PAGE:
Group of Men Runs off with $30,000 in Merchandise from a Clothing Store in Less Than 30 Seconds
Police are currently on the hunt for ten men who stormed into a North Face store in Wisconsin and stole a total of $30,000 worth of merchandise in the blink of an eye.
The incident took place in Pleasant Prairie and, according to Police Chief David Smetana, the group had a very well-defined plan before entering the store.
The perpetrators were captured by the clothing store's surveillance system and the footage reveals that they were in there less than 30 seconds.
NO ONE WAS HARMED DURING THE ROBBERY
In the video, which has since been shared across several social media platforms, the thieves can be seen walking in and quickly spreading out across the men section.
They immediately started grabbing all the pieces of clothing they could possibly carry before bolting out the door. The employees didn't attempt to confront the robbers and immediately called the police.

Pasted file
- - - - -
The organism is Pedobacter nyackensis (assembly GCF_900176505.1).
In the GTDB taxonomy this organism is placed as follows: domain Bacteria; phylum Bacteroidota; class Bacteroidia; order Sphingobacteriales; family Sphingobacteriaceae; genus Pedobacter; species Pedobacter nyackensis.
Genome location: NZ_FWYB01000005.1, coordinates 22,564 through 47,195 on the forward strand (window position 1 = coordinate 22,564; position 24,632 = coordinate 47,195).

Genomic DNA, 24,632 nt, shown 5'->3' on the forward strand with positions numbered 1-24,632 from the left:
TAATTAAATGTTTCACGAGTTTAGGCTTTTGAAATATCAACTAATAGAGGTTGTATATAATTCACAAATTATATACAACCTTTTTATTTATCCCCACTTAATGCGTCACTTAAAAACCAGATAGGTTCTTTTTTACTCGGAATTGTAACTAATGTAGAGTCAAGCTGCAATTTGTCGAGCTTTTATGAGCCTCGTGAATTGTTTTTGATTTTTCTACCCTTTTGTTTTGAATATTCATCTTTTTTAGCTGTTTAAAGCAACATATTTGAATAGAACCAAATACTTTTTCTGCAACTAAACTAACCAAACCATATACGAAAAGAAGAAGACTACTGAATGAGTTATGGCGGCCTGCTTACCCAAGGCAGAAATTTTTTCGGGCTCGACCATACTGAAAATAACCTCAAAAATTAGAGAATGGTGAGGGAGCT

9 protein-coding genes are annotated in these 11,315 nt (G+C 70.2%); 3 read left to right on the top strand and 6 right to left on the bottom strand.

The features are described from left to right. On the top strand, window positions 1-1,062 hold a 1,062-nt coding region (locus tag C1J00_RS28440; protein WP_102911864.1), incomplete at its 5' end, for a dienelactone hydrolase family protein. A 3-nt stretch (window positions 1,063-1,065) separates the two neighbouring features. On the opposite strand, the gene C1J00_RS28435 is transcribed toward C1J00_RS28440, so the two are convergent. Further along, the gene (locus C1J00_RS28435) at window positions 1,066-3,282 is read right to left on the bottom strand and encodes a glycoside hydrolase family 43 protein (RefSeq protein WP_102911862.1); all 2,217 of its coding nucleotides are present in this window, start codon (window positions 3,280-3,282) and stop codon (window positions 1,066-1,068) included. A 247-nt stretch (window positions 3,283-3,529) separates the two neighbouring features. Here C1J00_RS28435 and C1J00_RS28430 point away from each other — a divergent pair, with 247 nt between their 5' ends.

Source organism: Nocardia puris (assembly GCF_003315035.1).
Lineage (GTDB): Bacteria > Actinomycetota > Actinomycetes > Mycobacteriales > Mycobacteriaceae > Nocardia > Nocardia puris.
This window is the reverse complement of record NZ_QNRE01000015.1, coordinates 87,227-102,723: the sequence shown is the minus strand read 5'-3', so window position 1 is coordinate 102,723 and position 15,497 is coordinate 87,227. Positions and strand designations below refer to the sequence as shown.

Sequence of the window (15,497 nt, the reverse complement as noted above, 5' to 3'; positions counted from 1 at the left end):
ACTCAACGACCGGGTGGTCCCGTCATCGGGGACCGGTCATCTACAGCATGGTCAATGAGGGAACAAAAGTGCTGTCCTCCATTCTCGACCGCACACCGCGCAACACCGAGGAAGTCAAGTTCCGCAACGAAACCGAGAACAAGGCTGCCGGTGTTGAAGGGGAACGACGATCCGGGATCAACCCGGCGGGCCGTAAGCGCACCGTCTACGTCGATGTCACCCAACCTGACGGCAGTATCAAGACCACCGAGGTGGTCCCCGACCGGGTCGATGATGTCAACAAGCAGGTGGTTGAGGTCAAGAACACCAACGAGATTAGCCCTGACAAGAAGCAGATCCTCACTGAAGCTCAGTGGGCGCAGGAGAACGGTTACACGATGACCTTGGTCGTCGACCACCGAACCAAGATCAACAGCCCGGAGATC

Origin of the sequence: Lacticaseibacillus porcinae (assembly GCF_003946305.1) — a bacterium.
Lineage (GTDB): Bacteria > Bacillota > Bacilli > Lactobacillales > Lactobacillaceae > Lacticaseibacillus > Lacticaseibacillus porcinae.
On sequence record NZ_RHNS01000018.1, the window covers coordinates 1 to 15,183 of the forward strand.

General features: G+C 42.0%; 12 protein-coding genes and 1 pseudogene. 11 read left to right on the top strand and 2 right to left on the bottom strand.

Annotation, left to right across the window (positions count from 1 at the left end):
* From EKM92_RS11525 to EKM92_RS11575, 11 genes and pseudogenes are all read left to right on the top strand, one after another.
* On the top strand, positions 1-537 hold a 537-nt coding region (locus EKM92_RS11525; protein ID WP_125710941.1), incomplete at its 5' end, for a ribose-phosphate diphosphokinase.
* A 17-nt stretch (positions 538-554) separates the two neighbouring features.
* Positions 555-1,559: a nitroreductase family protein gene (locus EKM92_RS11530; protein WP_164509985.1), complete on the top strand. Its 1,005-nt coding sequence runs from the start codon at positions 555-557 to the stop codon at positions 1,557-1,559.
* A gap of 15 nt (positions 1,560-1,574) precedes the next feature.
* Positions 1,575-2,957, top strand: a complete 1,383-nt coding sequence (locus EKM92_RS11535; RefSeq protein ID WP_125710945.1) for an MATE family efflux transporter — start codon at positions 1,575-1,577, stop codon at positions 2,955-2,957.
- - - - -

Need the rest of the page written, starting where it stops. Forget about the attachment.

Surprisingly, the members of the "flash mob," as Sgt. Aaron Schaffer put it, didn't bother wearing masks to conceal their identity, which might help in their identification.
Smetana said that investigators are currently working alongside other police departments where similar events have taken place and photos of the robbers have been made public.
REACHING OUT TO THE COMMUNITY FOR HELP
The Pleasant Prairie Police Department shared the photos hoping that someone would be able to recognize any of the men and urged those with any information regarding the case to contact Kenosha Crime Stoppers.
As aforementioned, very similar cases have been reported in the area, but nothing at this level, which is why the authorities wish to capture the criminals as soon as possible.
NUNS STEAL HALF A MILLION DOLLARS
Last year, Kreuper and Chang were accused of embezzling $500,000 from St. James School, in California, something that they did throughout the years.
Kreuper, who was the school's principal for 28 years, and Chang, who taught eighth-graders for 20 years, retired and later used the stolen money to travel and gamble in Las Vegas.